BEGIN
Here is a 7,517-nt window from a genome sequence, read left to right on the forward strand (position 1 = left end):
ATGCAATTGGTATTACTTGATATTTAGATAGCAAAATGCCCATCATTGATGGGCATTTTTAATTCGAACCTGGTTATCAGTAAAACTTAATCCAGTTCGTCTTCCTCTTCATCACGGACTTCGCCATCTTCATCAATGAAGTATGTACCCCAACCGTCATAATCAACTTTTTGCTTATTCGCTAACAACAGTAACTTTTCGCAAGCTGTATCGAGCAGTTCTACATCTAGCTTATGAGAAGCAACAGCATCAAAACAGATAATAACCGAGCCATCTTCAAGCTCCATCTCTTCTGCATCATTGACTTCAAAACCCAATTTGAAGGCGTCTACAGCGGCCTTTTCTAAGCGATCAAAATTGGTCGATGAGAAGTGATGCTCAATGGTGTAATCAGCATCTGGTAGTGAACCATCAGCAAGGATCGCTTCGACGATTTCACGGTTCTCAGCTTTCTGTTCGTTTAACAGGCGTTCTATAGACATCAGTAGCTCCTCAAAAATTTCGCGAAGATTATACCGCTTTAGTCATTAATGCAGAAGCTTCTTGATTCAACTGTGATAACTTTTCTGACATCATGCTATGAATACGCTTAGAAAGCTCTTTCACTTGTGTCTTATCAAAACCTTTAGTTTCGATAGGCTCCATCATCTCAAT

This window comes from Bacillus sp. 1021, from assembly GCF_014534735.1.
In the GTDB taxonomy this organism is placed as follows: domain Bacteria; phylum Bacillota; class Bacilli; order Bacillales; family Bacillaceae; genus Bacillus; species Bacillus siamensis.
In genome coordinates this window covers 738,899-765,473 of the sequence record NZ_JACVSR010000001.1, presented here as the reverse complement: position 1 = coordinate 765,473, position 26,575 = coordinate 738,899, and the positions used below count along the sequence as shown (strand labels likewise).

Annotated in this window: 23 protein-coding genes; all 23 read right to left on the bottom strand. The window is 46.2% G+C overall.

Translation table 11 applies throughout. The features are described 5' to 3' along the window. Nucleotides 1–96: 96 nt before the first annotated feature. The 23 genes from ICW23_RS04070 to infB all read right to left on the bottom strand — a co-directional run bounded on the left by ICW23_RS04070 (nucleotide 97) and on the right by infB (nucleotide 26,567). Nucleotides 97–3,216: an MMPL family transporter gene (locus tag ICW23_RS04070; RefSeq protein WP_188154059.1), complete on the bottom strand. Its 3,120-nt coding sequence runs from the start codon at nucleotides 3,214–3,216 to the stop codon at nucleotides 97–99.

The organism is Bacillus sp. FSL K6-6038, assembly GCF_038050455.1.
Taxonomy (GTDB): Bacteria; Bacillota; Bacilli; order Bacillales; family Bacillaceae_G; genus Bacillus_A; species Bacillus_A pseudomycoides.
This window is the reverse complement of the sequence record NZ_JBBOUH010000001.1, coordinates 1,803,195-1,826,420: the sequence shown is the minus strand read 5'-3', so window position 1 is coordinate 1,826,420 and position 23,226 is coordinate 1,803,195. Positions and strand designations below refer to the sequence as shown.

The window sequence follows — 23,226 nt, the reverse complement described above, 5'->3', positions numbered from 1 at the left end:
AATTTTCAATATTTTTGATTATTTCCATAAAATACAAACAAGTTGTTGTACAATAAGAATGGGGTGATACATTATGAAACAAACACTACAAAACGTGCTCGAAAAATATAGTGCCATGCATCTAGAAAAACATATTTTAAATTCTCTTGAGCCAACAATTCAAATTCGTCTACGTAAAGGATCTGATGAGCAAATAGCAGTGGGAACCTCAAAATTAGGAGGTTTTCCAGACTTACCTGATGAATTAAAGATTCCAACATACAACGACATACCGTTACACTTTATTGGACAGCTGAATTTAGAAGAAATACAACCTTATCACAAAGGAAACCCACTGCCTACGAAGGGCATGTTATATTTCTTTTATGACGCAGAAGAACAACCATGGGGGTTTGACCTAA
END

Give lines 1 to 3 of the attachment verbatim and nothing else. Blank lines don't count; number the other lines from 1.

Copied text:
Here is a 7,517-nt window from a genome sequence, read left to right on the forward strand (position 1 = left end):
ATGCAATTGGTATTACTTGATATTTAGATAGCAAAATGCCCATCATTGATGGGCATTTTTAATTCGAACCTGGTTATCAGTAAAACTTAATCCAGTTCGTCTTCCTCTTCATCACGGACTTCGCCATCTTCATCAATGAAGTATGTACCCCAACCGTCATAATCAACTTTTTGCTTATTCGCTAACAACAGTAACTTTTCGCAAGCTGTATCGAGCAGTTCTACATCTAGCTTATGAGAAGCAACAGCATCAAAACAGATAATAACCGAGCCATCTTCAAGCTCCATCTCTTCTGCATCATTGACTTCAAAACCCAATTTGAAGGCGTCTACAGCGGCCTTTTCTAAGCGATCAAAATTGGTCGATGAGAAGTGATGCTCAATGGTGTAATCAGCATCTGGTAGTGAACCATCAGCAAGGATCGCTTCGACGATTTCACGGTTCTCAGCTTTCTGTTCGTTTAACAGGCGTTCTATAGACATCAGTAGCTCCTCAAAAATTTCGCGAAGATTATACCGCTTTAGTCATTAATGCAGAAGCTTCTTGATTCAACTGTGATAACTTTTCTGACATCATGCTATGAATACGCTTAGAAAGCTCTTTCACTTGTGTCTTATCAAAACCTTTAGTTTCGATAGGCTCCATCATCTCAAT

This window comes from Bacillus sp. 1021, from assembly GCF_014534735.1.